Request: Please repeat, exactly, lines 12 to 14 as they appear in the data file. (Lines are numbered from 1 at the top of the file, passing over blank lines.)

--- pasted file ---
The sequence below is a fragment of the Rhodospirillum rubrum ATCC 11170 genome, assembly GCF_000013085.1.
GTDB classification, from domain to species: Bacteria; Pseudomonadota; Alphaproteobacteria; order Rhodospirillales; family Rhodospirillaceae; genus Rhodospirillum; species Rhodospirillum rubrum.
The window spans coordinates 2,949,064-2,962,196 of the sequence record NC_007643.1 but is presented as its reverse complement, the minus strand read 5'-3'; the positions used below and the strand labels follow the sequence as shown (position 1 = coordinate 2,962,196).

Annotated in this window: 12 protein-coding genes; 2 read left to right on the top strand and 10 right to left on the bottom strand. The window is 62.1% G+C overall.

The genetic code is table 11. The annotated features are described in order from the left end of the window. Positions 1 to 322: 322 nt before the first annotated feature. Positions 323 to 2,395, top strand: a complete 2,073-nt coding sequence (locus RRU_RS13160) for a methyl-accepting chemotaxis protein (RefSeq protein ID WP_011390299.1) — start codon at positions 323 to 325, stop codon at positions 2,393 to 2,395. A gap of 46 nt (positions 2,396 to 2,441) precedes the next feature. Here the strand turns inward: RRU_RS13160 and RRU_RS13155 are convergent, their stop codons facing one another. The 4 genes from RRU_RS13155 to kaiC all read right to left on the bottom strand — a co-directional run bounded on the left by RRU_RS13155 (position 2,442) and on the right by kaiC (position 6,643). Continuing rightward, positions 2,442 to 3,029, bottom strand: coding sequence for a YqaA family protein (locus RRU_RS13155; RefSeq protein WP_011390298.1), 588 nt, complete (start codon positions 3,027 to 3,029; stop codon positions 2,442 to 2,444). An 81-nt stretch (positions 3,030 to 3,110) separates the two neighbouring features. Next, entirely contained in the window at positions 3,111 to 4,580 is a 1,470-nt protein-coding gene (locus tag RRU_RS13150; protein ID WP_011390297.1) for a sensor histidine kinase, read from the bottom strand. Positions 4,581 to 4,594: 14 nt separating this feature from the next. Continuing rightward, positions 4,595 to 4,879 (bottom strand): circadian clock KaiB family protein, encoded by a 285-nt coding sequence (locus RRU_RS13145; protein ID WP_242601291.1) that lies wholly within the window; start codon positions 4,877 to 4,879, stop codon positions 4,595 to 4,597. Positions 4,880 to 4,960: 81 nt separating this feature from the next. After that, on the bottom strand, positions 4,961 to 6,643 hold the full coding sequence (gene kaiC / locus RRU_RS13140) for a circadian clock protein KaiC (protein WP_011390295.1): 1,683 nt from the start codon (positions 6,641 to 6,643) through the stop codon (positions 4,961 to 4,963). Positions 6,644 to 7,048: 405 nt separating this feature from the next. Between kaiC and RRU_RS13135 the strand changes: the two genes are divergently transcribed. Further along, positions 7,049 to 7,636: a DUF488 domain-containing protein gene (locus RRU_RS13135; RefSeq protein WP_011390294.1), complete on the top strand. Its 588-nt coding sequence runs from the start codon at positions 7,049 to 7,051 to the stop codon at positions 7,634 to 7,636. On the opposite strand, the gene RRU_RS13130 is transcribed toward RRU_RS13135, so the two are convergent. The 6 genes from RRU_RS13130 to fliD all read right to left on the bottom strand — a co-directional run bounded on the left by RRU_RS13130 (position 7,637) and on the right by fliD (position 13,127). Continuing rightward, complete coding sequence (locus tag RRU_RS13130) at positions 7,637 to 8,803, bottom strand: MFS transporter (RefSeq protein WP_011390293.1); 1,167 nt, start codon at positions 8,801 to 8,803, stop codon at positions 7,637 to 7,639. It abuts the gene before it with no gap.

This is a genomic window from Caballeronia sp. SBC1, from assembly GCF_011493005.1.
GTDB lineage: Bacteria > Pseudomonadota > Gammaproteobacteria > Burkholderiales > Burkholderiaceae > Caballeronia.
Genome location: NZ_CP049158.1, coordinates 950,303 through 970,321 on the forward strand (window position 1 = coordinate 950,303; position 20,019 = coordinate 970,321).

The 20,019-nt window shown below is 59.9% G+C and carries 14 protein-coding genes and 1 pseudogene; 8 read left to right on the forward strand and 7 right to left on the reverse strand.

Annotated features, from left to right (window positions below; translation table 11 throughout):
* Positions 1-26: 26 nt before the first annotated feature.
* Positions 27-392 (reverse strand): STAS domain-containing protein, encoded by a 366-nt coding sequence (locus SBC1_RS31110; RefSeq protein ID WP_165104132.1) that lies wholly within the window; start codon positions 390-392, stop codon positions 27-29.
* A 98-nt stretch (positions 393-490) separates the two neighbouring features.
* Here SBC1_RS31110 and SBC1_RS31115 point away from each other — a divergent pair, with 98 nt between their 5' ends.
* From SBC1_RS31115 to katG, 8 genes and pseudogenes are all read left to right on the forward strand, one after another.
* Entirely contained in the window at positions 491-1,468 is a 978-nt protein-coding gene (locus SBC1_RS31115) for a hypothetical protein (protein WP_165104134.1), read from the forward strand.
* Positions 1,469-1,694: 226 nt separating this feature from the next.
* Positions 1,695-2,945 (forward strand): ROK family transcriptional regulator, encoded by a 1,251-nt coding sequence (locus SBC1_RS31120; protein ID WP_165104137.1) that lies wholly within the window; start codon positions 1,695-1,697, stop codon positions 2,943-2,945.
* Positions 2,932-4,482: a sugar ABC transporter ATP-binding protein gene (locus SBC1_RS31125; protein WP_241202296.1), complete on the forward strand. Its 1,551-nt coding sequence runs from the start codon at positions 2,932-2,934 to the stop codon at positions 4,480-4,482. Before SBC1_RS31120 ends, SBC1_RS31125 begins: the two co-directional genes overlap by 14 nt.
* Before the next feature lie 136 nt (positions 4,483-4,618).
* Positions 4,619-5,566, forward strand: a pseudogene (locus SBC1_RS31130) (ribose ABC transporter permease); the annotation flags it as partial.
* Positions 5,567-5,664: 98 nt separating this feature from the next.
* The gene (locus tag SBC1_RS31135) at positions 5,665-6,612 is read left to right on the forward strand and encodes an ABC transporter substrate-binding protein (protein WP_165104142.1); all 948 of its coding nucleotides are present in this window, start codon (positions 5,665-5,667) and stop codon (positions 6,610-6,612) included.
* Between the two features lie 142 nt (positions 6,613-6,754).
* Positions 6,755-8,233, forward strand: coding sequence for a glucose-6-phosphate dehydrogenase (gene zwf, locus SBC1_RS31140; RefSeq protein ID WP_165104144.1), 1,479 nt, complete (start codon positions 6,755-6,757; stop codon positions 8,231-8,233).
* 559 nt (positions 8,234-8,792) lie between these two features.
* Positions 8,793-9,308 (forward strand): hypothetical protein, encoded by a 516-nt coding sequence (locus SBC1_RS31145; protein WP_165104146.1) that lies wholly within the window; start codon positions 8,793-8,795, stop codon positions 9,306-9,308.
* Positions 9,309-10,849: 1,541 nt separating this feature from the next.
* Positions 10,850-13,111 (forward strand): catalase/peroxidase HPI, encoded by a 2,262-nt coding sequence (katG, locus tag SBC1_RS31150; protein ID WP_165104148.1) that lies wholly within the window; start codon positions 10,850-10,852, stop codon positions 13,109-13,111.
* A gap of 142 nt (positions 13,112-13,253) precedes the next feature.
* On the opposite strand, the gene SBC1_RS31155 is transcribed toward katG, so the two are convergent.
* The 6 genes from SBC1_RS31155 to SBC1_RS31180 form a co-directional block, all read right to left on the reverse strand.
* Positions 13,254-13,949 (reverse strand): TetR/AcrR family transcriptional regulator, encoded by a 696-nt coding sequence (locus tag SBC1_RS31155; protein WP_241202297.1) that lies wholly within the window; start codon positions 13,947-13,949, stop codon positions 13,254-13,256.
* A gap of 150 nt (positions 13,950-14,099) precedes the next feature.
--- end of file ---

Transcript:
* Positions 27-392 (reverse strand): STAS domain-containing protein, encoded by a 366-nt coding sequence (locus SBC1_RS31110; RefSeq protein ID WP_165104132.1) that lies wholly within the window; start codon positions 390-392, stop codon positions 27-29.
* A 98-nt stretch (positions 393-490) separates the two neighbouring features.
* Here SBC1_RS31110 and SBC1_RS31115 point away from each other — a divergent pair, with 98 nt between their 5' ends.